3D printing and assembly

A project log for Retro-PixelBoy

Handheld Retropie gaming console based on CM3+ and DPI screen

Pep3175Pep3175 06/29/2020 at 15:470 Comments

Once the PCB has been modeled in Fusion 360, the other elements have to be made of in order to be able to make a box with the right dimensions. For that, I search as much as I can on the Internet for the 3D files of my components and modules and when I can't find them, I measure the size and make myself a basic model allowing me to report the main dimensions on which to rely.

Of course, I don't need all the elements of the device. The most important elements are : the screen, the battery, the USB port, the switches and the HP.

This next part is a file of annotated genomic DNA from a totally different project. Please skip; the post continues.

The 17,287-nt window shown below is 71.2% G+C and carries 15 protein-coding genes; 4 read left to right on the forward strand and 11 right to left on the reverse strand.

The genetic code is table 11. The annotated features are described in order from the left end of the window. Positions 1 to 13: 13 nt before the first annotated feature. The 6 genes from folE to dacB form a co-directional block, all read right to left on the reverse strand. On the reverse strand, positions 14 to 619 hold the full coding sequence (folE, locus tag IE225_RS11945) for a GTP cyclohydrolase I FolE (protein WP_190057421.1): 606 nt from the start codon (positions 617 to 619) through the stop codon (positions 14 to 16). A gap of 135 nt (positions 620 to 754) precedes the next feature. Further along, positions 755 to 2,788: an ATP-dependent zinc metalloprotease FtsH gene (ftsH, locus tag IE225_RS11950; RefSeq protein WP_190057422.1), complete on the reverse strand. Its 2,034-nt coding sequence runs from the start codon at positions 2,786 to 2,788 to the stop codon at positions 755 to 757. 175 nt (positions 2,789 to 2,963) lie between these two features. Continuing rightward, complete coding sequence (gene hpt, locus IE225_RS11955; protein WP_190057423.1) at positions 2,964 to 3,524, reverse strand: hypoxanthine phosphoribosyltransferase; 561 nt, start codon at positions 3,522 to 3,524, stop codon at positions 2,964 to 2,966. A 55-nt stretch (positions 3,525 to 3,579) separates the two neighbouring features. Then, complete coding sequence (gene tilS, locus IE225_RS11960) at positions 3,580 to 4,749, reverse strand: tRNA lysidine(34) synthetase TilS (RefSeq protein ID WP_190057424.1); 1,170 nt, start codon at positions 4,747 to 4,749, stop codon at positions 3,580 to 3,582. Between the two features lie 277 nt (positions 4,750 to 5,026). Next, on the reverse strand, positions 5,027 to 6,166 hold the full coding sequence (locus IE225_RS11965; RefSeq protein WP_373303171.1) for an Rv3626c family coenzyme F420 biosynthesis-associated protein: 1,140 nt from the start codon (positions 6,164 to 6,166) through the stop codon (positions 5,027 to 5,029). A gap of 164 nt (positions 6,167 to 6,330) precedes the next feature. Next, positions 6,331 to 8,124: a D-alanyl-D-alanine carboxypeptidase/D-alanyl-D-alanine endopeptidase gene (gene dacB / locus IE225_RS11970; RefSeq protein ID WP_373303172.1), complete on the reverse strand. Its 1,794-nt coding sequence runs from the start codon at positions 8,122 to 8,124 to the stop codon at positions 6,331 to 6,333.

Here what it looks like :

This is not the most recent rendering and I have already made some new modifications such as the rear vent allowing a better dissipation of the heat produced by the processor.

3D modeling should always be done with the print in mind. Indeed, not every model is printable and keeping in mind the way a 3D printer works when one is designing the 3D model gives better results.

Concerning the soldering of the components, it is clear that a heat gun is more than recommended. I also used a stencil to deposit the soldering paste for the DDR2-SODIMM socket that will host the CM3. There are still 200 pins and after facing some difficulties to solder it on the first prototype, I preferred to make my life easier for this time and get a much better rendering.

In the end, the different elements are ready for assembly :

I use a drop of hot glue under the buttons to get a good contact with the switches.